When a tree falls in the woods, does the insurance company punish you?
April 24, 2007 6:48 AM   Subscribe

At what dollar amount do I draw the line for making a homeowners insurance claim?

We had a very large tree fall last week. It caused some damage to the house and the tree had to be cut up and dealt with. All in all it'll come in around two grand for repairs, should I claim it on my insurance?

So far the answers/anecdotes I've heard from people are all over the place. Some say it's not worth it to claim anything below ten grand. Others say claim if it's above your deductible (as low as $250!). I've heard of the "three strikes" rule and about the national databases that count even queries against you. It all sounds like a nightmare.

I want to be able to draw some sort of line. Should I claim if it's above a thousand? Five thousand? Ten thousand? Personal anecdotes, especially if they deal with life post-similar-sized claim, are welcome.

If it matters: I live in North Carolina and can pay cash for the repairs (though dropping two grand is wince-worthy).
posted by 10ch to Work & Money (13 answers total) 3 users marked this as a favorite
Two grand? That is why you have insurance. I would report that. Also, it's not like you caused this accident so it won't eliminate your safe driving discount etc.
posted by caddis at 6:53 AM on April 24, 2007

2004 MA experience: $2500 storm damage claim, coverage dropped 6 months later for an "unknown breed" dog. So I would only make the claim if I absolutely couldn't afford it or I had all of my bases covered.
posted by kuujjuarapik at 7:10 AM on April 24, 2007

I'd probably claim this; it's related to a known, severe storm, though I don't know if that's factored in. Call your insurance agent and ask; they may have useful info. Since you're reluctant to make less than huge claims, a higher deductible would save you money on premiums.
posted by theora55 at 7:14 AM on April 24, 2007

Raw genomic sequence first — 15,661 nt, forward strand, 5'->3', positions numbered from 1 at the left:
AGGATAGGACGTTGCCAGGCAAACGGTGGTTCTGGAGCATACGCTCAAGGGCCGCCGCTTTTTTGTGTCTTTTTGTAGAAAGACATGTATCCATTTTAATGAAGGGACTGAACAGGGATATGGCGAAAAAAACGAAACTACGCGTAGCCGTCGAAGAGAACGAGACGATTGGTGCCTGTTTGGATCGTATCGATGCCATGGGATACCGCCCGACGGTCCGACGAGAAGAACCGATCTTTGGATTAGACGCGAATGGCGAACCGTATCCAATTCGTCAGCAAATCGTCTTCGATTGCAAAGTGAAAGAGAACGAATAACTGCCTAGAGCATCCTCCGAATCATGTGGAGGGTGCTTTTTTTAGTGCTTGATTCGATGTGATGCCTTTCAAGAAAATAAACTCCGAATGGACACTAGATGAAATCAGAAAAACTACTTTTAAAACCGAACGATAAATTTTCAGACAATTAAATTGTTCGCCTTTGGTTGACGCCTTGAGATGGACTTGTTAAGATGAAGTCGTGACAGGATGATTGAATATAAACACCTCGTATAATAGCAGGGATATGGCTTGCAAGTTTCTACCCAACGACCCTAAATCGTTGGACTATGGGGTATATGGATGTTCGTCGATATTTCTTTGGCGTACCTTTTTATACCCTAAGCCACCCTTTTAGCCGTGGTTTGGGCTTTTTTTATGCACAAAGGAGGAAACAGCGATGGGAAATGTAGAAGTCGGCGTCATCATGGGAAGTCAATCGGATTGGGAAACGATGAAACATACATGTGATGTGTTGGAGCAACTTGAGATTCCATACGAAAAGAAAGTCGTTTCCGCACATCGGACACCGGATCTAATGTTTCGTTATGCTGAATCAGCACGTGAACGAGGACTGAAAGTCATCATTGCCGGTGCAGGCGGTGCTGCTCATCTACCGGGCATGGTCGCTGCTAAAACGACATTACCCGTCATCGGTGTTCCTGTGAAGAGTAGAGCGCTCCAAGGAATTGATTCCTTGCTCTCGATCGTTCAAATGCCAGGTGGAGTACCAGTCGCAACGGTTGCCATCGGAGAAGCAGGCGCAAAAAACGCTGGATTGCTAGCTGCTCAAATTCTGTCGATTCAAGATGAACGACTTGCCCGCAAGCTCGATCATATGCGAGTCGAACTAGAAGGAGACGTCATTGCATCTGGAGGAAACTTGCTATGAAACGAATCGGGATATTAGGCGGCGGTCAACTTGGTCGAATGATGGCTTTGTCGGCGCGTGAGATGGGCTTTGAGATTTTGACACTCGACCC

I had a tree fall on my house a few years ago- about $1000 in damage, but $2000 or so to get a crane to remove the rather large hickory tree from my roof. My insurer (Merastar, a subsidiary of Prudential) paid promptly with no repercussions. It must be said, though, that I get my homeowner's insurance as part of my benefits through work, so I am part of a large group rather than a lone homeowner.
posted by TedW at 7:53 AM on April 24, 2007

Oh, I had previously filed a claim for a new roof due to hail damage, so it was not my first claim with them; they were both in about a 2 year period.
posted by TedW at 7:56 AM on April 24, 2007

I've been burned by 3 strikes on me with my rental properties. One big window on one place, one lost luggage claim, then later a hail damaged roof on another property.

Later, I was declined for insurance on another rental property I purchased due to my 3 claims in X years.

Since then, I would only make a claim if I can't afford it, and I cranked up my deductable as high as they'd let me. It sounds like you can afford it so I wouldn't claim it if it was me.
posted by thilmony at 8:27 AM on April 24, 2007

In my family, we all seem to agree that you should only make a claim under 'disasterous' conditions, like a tree falling on the house, or a fire, or something along those lines. Broken windows, dishwashers flooding the kitchen floor, and burns in the carpet don't count.